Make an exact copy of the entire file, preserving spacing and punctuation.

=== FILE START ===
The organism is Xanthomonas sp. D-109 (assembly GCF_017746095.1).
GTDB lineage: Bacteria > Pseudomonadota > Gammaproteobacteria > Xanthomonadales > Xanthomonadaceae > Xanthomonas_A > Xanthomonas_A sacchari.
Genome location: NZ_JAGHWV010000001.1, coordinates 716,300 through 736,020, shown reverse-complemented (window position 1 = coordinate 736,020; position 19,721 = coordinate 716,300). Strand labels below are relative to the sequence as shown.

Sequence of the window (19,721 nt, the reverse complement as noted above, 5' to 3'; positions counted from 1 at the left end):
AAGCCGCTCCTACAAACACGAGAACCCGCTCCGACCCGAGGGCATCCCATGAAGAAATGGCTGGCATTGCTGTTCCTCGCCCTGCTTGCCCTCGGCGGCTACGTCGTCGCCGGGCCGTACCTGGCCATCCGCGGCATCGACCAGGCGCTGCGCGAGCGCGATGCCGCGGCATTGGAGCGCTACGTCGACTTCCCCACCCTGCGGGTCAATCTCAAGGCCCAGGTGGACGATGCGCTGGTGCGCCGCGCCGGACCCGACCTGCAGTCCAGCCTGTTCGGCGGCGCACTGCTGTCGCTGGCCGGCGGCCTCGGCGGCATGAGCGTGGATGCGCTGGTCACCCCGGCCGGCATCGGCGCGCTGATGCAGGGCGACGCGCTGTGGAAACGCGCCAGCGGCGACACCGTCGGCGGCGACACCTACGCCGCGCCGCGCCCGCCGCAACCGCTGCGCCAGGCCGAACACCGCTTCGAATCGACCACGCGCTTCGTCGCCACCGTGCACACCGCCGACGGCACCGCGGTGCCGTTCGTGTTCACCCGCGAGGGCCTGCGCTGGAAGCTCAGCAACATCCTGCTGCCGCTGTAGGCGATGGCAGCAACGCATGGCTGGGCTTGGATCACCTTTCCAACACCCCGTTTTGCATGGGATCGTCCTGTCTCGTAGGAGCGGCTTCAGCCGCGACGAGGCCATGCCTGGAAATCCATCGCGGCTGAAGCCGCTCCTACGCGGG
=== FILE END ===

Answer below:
The organism is Xanthomonas sp. D-109 (assembly GCF_017746095.1).
GTDB lineage: Bacteria > Pseudomonadota > Gammaproteobacteria > Xanthomonadales > Xanthomonadaceae > Xanthomonas_A > Xanthomonas_A sacchari.
Genome location: NZ_JAGHWV010000001.1, coordinates 716,300 through 736,020, shown reverse-complemented (window position 1 = coordinate 736,020; position 19,721 = coordinate 716,300). Strand labels below are relative to the sequence as shown.

Sequence of the window (19,721 nt, the reverse complement as noted above, 5' to 3'; positions counted from 1 at the left end):
AAGCCGCTCCTACAAACACGAGAACCCGCTCCGACCCGAGGGCATCCCATGAAGAAATGGCTGGCATTGCTGTTCCTCGCCCTGCTTGCCCTCGGCGGCTACGTCGTCGCCGGGCCGTACCTGGCCATCCGCGGCATCGACCAGGCGCTGCGCGAGCGCGATGCCGCGGCATTGGAGCGCTACGTCGACTTCCCCACCCTGCGGGTCAATCTCAAGGCCCAGGTGGACGATGCGCTGGTGCGCCGCGCCGGACCCGACCTGCAGTCCAGCCTGTTCGGCGGCGCACTGCTGTCGCTGGCCGGCGGCCTCGGCGGCATGAGCGTGGATGCGCTGGTCACCCCGGCCGGCATCGGCGCGCTGATGCAGGGCGACGCGCTGTGGAAACGCGCCAGCGGCGACACCGTCGGCGGCGACACCTACGCCGCGCCGCGCCCGCCGCAACCGCTGCGCCAGGCCGAACACCGCTTCGAATCGACCACGCGCTTCGTCGCCACCGTGCACACCGCCGACGGCACCGCGGTGCCGTTCGTGTTCACCCGCGAGGGCCTGCGCTGGAAGCTCAGCAACATCCTGCTGCCGCTGTAGGCGATGGCAGCAACGCATGGCTGGGCTTGGATCACCTTTCCAACACCCCGTTTTGCATGGGATCGTCCTGTCTCGTAGGAGCGGCTTCAGCCGCGACGAGGCCATGCCTGGAAATCCATCGCGGCTGAAGCCGCTCCTACGCGGG